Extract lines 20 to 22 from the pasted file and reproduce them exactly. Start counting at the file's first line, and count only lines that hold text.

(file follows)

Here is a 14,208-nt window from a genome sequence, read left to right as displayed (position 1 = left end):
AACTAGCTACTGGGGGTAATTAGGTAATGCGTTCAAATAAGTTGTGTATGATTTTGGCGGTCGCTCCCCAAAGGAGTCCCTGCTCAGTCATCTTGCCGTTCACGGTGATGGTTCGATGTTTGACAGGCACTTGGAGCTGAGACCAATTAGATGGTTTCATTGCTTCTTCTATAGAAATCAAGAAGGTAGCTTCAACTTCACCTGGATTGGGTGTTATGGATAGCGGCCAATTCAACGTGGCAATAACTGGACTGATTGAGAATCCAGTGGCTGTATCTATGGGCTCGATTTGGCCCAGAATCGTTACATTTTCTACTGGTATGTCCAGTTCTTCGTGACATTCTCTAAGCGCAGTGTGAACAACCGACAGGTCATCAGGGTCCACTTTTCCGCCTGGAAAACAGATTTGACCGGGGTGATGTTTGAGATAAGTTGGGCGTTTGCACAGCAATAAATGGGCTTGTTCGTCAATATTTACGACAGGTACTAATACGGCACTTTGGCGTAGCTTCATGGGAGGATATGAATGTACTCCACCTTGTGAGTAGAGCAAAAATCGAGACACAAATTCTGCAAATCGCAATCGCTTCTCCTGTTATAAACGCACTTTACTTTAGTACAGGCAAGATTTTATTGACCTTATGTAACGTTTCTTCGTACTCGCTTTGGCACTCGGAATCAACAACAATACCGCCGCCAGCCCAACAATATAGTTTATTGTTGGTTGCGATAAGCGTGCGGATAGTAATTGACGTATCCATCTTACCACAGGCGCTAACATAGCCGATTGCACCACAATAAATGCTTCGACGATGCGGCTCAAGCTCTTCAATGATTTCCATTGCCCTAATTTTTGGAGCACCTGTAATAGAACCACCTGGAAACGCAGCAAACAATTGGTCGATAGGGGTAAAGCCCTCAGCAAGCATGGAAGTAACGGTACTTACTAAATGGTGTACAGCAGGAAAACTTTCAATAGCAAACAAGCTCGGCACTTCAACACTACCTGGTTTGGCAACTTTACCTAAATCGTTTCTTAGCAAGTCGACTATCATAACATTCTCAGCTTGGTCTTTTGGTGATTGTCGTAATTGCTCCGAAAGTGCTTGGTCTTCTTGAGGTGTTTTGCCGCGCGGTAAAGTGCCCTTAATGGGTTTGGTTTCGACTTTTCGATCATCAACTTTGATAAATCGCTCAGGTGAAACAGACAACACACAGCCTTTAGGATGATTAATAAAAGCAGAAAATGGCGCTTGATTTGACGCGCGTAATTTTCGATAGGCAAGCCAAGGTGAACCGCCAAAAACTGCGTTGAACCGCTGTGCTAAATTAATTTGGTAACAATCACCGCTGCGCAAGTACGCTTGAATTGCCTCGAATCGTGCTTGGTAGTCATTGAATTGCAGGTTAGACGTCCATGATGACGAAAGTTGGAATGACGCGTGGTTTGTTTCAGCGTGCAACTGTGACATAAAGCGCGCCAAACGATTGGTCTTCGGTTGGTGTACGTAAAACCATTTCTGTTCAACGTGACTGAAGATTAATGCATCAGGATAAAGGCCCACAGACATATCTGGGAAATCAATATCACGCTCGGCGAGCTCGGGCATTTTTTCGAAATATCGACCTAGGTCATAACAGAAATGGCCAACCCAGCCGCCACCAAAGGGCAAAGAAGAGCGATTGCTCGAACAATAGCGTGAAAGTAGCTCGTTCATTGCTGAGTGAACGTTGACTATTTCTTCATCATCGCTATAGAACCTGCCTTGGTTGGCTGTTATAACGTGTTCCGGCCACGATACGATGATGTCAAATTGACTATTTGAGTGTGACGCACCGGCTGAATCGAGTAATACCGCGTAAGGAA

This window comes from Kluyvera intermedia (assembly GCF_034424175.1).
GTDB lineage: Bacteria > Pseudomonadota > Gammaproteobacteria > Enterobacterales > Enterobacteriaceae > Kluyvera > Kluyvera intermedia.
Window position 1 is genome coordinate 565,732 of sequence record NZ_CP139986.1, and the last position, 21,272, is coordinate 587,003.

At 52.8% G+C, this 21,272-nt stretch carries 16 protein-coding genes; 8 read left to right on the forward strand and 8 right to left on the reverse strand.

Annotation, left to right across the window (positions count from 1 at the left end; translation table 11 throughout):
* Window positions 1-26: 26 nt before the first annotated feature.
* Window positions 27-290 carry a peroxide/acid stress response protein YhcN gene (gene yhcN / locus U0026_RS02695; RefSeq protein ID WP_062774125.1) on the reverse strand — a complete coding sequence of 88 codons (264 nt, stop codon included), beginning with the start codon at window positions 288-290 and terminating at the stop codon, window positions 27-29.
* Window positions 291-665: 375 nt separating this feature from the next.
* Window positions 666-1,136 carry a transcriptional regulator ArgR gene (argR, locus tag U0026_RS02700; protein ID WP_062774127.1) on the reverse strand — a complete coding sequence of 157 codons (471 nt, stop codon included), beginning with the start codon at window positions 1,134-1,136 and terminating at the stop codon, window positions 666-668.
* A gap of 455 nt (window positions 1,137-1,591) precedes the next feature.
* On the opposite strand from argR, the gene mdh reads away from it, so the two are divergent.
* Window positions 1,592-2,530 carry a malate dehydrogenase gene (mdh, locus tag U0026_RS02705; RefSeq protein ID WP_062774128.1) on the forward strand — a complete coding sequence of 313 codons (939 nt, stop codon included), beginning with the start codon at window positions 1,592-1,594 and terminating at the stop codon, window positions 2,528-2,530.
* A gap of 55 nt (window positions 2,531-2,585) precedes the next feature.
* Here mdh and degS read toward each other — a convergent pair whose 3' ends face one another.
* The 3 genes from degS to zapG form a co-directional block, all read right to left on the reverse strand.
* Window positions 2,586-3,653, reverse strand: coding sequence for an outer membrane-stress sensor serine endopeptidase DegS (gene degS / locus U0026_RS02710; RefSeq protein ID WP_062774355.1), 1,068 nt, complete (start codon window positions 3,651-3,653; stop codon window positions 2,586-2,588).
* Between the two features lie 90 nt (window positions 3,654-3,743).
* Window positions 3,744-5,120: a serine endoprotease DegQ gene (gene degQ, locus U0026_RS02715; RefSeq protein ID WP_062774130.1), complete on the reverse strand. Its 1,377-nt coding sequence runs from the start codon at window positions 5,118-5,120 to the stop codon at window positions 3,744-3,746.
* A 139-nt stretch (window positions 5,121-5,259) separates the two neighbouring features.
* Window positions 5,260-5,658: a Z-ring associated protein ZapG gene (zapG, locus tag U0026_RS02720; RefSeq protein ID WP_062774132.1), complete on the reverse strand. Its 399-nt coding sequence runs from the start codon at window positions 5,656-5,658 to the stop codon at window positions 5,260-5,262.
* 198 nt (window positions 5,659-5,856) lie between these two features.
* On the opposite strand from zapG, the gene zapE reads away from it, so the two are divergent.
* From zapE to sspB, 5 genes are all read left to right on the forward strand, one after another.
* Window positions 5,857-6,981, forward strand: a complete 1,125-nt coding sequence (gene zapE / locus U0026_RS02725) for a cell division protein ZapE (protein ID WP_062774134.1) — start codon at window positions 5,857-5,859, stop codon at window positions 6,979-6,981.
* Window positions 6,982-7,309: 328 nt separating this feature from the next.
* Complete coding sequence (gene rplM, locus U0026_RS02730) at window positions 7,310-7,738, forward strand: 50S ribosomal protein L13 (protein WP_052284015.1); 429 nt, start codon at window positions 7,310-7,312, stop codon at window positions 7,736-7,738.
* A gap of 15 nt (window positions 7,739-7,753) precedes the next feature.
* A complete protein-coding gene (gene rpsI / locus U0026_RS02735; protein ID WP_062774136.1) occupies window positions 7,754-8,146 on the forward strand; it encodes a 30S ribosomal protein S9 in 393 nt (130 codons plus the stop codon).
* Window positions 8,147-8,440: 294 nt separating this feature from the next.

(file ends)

* Window positions 3,744-5,120: a serine endoprotease DegQ gene (gene degQ, locus U0026_RS02715; RefSeq protein ID WP_062774130.1), complete on the reverse strand. Its 1,377-nt coding sequence runs from the start codon at window positions 5,118-5,120 to the stop codon at window positions 3,744-3,746.
* A 139-nt stretch (window positions 5,121-5,259) separates the two neighbouring features.
* Window positions 5,260-5,658: a Z-ring associated protein ZapG gene (zapG, locus tag U0026_RS02720; RefSeq protein ID WP_062774132.1), complete on the reverse strand. Its 399-nt coding sequence runs from the start codon at window positions 5,656-5,658 to the stop codon at window positions 5,260-5,262.